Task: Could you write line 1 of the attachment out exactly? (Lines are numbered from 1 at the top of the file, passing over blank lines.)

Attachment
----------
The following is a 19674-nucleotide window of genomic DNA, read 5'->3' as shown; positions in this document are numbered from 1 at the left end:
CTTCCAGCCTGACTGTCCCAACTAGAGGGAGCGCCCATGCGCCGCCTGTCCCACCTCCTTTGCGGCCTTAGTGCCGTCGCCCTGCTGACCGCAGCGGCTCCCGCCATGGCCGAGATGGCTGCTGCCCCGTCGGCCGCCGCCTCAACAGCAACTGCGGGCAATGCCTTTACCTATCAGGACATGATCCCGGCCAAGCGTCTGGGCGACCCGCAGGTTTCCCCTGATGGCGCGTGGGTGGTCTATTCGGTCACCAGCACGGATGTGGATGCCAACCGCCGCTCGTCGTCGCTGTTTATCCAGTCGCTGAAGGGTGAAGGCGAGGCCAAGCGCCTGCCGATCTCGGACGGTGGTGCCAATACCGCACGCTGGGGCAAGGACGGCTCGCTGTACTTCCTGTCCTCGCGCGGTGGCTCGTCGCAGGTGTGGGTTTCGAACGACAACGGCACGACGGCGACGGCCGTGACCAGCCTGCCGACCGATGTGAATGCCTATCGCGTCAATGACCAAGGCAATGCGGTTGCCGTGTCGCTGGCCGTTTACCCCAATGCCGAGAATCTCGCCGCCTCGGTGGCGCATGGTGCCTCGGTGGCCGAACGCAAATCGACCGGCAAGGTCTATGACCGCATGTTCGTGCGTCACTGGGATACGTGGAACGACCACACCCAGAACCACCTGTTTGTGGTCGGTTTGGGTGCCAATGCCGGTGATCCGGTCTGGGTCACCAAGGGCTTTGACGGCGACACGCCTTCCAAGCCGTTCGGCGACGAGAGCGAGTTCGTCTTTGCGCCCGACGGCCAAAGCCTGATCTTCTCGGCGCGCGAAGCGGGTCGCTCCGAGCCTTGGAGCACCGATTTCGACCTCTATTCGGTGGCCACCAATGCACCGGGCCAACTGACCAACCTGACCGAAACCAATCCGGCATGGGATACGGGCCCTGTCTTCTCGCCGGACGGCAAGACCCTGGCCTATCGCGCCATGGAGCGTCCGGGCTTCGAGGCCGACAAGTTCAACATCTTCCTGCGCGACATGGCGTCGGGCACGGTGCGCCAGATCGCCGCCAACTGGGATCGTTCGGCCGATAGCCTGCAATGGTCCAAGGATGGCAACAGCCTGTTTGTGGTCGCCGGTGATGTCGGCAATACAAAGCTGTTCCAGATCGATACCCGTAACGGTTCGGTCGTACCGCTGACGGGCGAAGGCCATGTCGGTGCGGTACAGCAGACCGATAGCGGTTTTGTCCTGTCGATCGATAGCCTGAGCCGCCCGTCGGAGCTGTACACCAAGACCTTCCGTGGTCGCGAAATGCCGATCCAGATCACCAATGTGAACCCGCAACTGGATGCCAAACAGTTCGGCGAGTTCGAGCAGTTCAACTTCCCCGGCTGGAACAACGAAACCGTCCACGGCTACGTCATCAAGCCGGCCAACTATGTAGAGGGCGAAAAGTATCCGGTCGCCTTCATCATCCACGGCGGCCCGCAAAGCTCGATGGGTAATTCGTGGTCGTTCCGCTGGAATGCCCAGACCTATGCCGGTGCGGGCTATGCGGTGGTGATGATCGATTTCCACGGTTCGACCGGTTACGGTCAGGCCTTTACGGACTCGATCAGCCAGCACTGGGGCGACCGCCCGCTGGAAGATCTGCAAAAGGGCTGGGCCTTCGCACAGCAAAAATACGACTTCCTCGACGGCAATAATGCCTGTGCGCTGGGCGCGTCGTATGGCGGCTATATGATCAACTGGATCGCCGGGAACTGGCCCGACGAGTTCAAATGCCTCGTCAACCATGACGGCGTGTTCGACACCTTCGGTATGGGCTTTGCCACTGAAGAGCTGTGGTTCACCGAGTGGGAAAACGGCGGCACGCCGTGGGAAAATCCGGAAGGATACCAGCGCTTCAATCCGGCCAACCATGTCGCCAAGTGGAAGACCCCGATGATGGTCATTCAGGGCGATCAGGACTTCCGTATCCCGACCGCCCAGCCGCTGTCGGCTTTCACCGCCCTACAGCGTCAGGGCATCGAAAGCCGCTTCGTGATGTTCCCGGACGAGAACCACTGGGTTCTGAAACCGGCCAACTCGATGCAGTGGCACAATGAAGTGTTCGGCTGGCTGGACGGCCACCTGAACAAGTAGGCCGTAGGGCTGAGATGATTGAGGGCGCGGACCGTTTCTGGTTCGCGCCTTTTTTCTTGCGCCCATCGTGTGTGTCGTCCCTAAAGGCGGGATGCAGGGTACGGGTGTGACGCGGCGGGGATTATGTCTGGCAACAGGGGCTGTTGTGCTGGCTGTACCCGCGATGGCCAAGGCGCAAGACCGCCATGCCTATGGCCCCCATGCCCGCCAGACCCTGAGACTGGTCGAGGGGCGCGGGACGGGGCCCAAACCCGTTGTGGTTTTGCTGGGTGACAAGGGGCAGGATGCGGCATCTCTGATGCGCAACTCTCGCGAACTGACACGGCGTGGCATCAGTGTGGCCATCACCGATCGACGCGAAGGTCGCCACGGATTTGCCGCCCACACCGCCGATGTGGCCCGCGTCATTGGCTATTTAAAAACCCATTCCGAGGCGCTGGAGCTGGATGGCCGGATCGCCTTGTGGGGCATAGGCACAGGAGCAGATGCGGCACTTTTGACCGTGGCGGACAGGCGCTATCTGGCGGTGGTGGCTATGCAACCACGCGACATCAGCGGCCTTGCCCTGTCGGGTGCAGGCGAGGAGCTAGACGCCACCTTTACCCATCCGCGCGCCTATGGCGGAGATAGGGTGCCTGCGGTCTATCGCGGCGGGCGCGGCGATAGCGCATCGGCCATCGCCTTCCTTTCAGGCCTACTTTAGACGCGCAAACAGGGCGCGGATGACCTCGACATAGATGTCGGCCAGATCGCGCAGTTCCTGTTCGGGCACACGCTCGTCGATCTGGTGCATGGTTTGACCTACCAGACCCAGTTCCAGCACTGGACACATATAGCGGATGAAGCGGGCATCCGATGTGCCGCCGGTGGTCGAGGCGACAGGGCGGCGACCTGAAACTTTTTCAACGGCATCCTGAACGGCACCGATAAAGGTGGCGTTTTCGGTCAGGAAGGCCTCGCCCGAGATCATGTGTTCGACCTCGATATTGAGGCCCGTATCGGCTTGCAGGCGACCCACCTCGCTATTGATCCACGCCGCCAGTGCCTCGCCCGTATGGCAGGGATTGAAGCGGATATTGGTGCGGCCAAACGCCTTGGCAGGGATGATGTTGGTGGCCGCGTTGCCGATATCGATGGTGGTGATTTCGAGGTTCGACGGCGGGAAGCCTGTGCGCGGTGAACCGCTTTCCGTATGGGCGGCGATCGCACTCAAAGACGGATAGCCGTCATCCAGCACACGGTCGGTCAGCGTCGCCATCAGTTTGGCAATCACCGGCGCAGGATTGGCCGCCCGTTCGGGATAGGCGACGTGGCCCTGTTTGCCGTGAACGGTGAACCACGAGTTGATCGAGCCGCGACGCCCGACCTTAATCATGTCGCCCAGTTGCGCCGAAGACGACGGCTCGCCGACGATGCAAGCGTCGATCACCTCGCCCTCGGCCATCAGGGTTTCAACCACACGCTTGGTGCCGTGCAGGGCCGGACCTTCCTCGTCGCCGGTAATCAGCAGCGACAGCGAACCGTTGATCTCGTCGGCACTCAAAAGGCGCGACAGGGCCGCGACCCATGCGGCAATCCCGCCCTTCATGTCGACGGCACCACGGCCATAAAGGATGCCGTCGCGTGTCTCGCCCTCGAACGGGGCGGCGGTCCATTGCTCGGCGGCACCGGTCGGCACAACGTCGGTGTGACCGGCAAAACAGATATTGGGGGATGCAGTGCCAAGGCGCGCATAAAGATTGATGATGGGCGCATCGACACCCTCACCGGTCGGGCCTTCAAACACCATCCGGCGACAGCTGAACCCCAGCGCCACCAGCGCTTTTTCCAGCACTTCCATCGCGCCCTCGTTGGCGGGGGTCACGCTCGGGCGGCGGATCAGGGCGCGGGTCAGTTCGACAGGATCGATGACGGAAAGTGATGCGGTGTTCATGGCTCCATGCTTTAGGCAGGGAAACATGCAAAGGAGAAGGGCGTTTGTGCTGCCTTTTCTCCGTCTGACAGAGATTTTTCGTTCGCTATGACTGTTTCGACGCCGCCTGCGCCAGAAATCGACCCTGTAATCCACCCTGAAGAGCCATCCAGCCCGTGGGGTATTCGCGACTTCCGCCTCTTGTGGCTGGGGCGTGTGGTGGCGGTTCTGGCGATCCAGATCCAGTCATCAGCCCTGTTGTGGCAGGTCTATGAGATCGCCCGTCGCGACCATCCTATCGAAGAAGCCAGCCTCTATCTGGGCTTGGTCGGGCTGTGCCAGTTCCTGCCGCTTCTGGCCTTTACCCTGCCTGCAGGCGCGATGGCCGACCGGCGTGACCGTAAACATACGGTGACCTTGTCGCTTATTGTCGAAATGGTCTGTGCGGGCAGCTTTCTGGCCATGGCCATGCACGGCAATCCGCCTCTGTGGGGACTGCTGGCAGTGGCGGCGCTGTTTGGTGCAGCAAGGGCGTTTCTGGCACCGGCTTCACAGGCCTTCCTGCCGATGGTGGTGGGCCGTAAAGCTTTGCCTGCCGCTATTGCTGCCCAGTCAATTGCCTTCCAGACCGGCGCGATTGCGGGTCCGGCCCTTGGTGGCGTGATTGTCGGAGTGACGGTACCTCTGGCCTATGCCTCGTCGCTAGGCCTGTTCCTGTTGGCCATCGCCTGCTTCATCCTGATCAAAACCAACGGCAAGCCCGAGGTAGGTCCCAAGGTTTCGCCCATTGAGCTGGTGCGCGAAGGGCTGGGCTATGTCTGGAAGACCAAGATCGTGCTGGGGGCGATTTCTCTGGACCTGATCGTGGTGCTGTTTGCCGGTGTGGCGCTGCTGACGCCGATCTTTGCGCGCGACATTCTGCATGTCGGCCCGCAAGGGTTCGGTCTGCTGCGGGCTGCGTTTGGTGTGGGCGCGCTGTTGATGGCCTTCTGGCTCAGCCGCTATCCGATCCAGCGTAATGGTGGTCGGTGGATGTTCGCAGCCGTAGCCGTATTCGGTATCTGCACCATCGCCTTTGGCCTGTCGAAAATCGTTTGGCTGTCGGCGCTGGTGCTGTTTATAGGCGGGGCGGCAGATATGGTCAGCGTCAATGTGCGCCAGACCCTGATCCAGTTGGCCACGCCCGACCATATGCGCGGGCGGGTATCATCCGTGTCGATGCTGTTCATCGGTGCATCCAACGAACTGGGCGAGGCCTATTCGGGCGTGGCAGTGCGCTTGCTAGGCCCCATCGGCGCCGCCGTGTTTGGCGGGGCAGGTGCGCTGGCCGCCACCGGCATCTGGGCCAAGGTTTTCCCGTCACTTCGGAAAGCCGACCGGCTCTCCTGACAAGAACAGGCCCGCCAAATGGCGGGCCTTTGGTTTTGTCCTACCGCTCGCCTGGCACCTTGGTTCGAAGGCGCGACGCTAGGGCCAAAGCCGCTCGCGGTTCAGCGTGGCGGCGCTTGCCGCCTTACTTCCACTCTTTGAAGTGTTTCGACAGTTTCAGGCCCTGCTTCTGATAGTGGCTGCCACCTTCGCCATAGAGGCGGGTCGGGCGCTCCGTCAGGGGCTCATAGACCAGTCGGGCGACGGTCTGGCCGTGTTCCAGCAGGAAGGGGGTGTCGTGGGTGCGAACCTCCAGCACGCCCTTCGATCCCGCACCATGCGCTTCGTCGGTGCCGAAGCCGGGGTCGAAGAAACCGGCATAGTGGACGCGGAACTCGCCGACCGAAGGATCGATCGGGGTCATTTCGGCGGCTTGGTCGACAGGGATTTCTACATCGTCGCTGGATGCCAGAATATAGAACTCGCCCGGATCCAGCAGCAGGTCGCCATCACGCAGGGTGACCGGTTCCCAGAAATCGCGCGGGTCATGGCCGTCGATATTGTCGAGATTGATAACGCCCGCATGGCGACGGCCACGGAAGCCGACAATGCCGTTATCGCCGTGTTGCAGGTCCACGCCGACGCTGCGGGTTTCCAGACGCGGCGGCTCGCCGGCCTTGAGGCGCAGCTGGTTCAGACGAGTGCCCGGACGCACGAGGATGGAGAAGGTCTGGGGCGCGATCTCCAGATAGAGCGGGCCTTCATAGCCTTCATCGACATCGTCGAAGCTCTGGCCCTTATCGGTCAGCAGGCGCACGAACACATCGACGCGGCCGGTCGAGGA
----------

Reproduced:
The following is a 19674-nucleotide window of genomic DNA, read 5'->3' as shown; positions in this document are numbered from 1 at the left end: